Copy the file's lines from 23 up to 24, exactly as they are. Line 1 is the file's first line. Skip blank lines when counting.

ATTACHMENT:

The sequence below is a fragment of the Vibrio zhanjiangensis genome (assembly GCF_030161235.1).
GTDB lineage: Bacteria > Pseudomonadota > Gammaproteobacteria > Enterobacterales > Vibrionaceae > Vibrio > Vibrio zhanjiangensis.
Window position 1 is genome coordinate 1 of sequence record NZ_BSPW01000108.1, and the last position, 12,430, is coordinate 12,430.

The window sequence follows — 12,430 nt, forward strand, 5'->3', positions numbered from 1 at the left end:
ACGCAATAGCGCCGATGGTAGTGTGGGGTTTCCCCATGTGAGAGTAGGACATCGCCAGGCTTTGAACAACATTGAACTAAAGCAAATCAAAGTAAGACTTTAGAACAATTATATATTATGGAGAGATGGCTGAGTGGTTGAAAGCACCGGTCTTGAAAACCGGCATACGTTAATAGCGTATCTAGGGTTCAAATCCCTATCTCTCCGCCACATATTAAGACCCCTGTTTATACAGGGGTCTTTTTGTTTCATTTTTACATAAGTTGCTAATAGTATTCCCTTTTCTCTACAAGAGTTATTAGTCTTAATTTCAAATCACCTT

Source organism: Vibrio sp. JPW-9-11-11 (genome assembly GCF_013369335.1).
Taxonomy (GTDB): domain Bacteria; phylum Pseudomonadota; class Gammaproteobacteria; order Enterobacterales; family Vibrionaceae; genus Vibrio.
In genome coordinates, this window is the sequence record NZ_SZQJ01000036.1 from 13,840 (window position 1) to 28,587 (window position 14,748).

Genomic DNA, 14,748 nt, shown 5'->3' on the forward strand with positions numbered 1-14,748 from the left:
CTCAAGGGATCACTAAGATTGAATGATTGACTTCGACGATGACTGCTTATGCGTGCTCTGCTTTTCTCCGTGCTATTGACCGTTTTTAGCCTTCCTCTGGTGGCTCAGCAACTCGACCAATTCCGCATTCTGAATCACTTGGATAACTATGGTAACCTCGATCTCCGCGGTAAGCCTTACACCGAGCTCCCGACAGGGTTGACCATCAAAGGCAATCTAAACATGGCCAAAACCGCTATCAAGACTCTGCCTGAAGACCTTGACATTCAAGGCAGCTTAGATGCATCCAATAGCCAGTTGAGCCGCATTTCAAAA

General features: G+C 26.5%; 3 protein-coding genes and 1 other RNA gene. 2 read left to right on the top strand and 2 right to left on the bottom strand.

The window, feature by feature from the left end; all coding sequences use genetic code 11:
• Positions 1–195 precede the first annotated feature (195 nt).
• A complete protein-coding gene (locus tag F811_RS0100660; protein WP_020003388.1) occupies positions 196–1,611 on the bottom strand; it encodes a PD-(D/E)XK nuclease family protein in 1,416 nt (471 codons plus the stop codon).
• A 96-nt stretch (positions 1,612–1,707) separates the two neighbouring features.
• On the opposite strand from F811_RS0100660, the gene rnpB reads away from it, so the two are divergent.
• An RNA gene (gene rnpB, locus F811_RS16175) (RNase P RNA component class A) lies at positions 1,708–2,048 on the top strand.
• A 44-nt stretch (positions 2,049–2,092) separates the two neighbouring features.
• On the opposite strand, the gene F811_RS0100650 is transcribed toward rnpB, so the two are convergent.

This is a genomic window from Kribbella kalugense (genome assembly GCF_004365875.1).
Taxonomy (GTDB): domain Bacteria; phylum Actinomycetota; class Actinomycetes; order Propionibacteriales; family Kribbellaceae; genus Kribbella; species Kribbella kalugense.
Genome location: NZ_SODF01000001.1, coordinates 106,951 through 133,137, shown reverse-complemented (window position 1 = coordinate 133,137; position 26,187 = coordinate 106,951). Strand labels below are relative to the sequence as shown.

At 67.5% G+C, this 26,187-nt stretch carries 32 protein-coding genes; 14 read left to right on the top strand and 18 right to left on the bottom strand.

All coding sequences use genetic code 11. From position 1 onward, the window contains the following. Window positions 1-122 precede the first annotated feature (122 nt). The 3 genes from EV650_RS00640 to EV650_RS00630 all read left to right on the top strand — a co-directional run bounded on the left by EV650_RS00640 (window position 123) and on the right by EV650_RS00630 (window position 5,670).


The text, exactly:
At 67.5% G+C, this 26,187-nt stretch carries 32 protein-coding genes; 14 read left to right on the top strand and 18 right to left on the bottom strand.

All coding sequences use genetic code 11. From position 1 onward, the window contains the following. Window positions 1-122 precede the first annotated feature (122 nt). The 3 genes from EV650_RS00640 to EV650_RS00630 all read left to right on the top strand — a co-directional run bounded on the left by EV650_RS00640 (window position 123) and on the right by EV650_RS00630 (window position 5,670).